Quarries get a lot of flak from environmentalists.
Quarries are bad for the environment as they contribute to deforestation, create pollution, and more.
Here’s everything you need to know about the environmental impact of quarries.
How Do Quarries Affect the Environment?
1. Water Footprint
Quarries have a high water footprint, which can vary based on location and what material is being extracted.
For example, extracting bentonite could have a water footprint of 48 liters of water per tonne.
For perlite, it’s about 70 L/t, while pozzolan type 1 has a water footprint of 30 L/t and type 2 180 L/t.
2. Water Pollution
Quarries can be a source of water pollution, as digging for the likes of rock or gravel can also release other harmful substances into the surrounding environment.
As a result, quarries can pollute both surface water and groundwater.
Research found there was a higher concentration of fluoride in the water in Indian villages near or within limestone and sandstone quarries.
Quarrying can also release heavy metals and sulfate minerals.
In drinking water, these substances can be harmful to both animals and humans.
3. Non-renewable Materials
Quarries are used to source stone, sand, and aggregates, which are non-renewable materials.
So, quarries further the reliance on unsustainable compounds.
Land must be cleared to create a quarry which can disrupt a pre-existing ecosystem, resulting in land degradation and the loss of vegetation.
This displaces animals who live in the area and can leave them struggling to find food and shelter or force them into urban areas where they’re seen as pests.
5. Noise Pollution
Quarries are also a source of noise pollution.
Research found when reading the noise levels from blasting activities at quarries for ten days, the noise ranged from 102.8 to 130.8 decibels.
During crushing activities, they reached between 97 and 116.2 dB – however, another study focusing on a crushing unit in Bangalore found it could range from 133 to 156 dB.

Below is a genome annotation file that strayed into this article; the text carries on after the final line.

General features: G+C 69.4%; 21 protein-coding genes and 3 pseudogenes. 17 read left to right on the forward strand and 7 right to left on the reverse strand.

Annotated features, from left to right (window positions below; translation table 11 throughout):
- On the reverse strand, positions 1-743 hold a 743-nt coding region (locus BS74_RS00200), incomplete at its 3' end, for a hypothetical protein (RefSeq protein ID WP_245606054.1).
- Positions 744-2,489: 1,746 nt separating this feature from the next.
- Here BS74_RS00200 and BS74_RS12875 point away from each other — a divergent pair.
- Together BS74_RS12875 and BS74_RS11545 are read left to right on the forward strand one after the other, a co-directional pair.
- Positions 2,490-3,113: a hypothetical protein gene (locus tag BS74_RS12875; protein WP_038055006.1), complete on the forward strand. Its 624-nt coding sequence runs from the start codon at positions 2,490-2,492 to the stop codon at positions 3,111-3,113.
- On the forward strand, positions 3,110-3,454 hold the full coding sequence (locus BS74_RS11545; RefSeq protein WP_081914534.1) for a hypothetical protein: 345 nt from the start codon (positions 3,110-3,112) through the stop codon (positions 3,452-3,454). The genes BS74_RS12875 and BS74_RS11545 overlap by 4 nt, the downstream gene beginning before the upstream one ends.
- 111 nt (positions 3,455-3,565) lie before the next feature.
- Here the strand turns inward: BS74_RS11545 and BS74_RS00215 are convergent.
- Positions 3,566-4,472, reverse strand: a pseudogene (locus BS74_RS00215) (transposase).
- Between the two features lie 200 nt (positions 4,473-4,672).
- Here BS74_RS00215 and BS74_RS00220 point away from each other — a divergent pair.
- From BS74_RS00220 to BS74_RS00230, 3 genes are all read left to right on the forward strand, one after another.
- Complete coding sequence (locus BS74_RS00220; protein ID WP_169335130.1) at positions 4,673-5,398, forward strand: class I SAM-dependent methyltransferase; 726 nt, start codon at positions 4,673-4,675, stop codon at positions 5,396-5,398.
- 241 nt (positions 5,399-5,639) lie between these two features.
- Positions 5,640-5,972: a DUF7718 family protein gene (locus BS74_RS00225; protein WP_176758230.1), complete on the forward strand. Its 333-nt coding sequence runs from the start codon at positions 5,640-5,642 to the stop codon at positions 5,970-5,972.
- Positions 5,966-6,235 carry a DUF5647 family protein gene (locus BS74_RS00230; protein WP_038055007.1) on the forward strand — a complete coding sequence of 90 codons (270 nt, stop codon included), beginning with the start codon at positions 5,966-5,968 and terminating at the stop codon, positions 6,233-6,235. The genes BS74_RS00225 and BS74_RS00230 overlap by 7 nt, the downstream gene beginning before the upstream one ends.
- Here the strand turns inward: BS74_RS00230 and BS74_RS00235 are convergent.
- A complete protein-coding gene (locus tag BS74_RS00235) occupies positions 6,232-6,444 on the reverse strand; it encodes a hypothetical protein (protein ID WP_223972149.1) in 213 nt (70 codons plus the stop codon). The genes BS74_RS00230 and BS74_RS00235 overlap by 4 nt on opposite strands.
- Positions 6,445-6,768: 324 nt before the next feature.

For workers, being exposed to loud noises without ear protection can cause hearing loss as well as negative psychological effects.
It can also be harmful to wildlife in the surrounding area.
Excess noise can cause hearing loss and stress in animals but can also impact predator-prey relationships.
Noise pollution means animals will not hear predators approaching, but it can also mean that many predators cannot track prey if they cannot hear them, so this disrupts the ecological balance.
Vibrations in the ground and air associated with quarrying may also startle wildlife.
Quarrying can generate huge amounts of waste as unwanted materials can be dug up.
For example, mining bentonite can generate around 0.83 m3 of waste per tonne, while perlite could be behind 0.39 m3 /t.
Meanwhile, pozzolan one and two do not seem to generate waste as they are homogenized. Some of the waste may be recycled.
7. Dust Pollution
As quarries are open-air mines, they can spread dust pollution.
This can spread harmful compounds into the surrounding area.
Should layers of dust settle in other areas, it can kill plants as they can no longer photosynthesize as well as halt the growth of seedlings if they are completely sheltered from the sun.
This can reduce crop yields and also leave animals struggling to find food.
The concentration of dust associated with the crushing process can range from 100 to 40,000 μg/m3 and up to 110,000 μg/m3 for the drilling process.
The amount of dust pollution may differ depending on what material is being quarried.
For example, as perlite has low moisture, it releases the most dust when it is being processed, while pozzolan releases the least.
Exposure to dust can also increase the risk of allergies and cancer and impact lung function.